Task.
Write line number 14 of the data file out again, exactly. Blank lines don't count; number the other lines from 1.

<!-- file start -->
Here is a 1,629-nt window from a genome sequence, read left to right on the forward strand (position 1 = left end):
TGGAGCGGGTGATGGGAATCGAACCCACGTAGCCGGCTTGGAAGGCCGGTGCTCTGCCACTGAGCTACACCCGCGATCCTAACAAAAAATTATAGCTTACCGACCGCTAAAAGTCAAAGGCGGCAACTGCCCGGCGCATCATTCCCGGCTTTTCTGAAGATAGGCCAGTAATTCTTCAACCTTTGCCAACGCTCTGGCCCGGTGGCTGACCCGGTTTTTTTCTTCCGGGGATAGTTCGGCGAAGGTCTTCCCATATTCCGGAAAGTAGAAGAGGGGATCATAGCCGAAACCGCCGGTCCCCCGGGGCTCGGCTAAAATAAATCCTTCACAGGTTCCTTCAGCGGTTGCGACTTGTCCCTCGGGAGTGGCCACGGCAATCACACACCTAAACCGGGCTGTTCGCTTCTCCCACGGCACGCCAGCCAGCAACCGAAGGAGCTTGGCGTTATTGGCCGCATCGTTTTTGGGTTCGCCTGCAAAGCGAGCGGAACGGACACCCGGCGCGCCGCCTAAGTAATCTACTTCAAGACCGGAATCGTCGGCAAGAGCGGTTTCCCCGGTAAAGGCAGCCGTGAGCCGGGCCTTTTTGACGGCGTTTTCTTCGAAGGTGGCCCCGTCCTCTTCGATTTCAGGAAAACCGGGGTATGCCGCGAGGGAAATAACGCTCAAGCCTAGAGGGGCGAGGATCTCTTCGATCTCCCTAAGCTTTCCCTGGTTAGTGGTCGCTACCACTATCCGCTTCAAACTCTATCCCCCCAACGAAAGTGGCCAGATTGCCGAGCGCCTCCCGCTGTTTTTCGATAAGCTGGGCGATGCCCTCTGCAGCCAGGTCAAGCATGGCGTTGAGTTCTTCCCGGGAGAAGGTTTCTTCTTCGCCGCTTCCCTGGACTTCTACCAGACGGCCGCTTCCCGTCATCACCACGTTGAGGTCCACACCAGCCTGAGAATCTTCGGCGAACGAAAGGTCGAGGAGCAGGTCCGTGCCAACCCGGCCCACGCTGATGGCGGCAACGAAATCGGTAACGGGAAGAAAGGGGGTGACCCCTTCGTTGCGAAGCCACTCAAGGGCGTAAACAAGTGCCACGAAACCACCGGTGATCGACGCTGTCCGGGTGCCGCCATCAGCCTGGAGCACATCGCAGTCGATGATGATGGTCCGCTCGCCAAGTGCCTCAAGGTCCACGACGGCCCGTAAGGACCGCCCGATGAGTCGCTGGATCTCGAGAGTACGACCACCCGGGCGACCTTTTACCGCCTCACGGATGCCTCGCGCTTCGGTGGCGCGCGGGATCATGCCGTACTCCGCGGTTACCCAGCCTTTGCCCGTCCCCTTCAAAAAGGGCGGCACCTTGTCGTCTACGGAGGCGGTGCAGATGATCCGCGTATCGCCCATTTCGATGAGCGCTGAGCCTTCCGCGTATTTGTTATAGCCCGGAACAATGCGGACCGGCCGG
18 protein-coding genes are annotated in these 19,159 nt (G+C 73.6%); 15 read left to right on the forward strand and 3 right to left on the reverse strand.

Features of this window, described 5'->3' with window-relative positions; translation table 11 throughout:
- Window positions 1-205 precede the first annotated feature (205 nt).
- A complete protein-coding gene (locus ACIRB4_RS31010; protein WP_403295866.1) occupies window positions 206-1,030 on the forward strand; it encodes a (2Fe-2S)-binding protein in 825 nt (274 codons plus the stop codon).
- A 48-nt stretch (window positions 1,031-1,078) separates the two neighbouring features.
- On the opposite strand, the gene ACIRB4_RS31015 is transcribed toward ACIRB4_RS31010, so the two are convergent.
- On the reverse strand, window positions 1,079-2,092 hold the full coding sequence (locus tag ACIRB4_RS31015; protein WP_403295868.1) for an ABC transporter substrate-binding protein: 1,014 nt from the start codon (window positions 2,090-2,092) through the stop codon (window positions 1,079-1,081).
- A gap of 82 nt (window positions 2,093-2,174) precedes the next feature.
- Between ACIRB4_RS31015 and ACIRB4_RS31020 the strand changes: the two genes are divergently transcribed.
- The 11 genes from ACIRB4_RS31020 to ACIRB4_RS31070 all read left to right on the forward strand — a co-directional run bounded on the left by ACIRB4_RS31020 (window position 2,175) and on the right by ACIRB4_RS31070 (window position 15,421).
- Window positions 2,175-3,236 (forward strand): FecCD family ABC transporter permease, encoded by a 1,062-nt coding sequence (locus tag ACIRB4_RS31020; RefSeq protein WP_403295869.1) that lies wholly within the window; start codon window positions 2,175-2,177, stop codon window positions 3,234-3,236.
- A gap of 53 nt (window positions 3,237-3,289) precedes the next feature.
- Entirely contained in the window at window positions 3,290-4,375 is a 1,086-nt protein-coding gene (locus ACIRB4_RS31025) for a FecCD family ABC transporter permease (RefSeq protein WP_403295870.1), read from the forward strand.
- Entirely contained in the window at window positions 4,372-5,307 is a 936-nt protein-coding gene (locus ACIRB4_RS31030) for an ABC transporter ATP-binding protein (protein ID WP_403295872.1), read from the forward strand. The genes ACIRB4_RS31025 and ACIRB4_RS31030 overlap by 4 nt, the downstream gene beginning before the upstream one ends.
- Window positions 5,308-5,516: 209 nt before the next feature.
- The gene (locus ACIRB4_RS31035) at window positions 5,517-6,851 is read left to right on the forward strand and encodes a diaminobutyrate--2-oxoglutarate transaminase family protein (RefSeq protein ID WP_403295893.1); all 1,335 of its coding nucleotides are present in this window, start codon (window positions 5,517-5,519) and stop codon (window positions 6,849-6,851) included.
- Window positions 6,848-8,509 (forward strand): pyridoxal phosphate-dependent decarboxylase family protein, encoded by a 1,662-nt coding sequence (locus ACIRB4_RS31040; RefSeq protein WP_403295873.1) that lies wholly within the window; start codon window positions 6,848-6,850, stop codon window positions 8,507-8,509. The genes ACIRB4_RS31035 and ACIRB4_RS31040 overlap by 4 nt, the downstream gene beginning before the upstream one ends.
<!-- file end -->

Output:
- A gap of 53 nt (window positions 3,237-3,289) precedes the next feature.